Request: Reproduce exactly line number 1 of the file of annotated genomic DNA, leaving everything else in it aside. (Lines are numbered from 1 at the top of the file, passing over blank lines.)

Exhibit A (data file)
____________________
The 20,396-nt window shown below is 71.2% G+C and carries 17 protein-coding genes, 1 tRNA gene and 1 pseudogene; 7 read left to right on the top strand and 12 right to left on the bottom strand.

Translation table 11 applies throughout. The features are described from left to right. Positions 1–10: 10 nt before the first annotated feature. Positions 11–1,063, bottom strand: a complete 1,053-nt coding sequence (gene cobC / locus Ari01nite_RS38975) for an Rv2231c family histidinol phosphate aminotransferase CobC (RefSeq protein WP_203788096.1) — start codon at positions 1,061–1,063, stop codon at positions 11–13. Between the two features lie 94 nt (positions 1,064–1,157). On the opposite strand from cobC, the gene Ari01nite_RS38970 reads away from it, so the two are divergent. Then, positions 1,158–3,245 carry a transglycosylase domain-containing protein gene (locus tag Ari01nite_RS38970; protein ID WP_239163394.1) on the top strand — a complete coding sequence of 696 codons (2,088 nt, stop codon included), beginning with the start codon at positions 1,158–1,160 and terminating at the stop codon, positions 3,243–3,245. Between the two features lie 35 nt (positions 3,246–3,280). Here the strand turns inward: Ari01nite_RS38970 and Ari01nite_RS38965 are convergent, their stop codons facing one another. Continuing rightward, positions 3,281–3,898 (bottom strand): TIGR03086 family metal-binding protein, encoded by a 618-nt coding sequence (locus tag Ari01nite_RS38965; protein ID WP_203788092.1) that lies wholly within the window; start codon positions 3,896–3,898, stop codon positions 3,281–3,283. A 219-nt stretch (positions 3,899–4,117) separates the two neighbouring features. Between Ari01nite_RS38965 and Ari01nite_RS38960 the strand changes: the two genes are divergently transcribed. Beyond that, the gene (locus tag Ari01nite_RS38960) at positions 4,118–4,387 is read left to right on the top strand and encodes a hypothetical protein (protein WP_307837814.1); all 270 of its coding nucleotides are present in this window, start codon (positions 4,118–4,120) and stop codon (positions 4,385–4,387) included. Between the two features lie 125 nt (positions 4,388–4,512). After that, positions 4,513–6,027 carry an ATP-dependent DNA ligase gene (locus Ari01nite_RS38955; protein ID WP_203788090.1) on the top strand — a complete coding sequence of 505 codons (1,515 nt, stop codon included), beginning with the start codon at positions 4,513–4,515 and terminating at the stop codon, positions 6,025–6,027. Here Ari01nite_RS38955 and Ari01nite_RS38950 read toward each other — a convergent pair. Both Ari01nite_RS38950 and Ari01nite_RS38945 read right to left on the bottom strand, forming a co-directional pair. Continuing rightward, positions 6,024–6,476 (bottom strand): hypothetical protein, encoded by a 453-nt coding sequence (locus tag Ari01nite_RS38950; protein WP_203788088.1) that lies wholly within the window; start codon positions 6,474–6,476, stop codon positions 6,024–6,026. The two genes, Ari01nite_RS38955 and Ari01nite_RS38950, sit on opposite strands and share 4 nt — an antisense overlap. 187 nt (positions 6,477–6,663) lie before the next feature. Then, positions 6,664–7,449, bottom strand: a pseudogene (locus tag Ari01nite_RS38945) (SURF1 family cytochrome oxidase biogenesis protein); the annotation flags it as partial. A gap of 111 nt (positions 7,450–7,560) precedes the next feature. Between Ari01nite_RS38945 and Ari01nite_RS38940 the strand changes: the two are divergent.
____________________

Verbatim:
The 20,396-nt window shown below is 71.2% G+C and carries 17 protein-coding genes, 1 tRNA gene and 1 pseudogene; 7 read left to right on the top strand and 12 right to left on the bottom strand.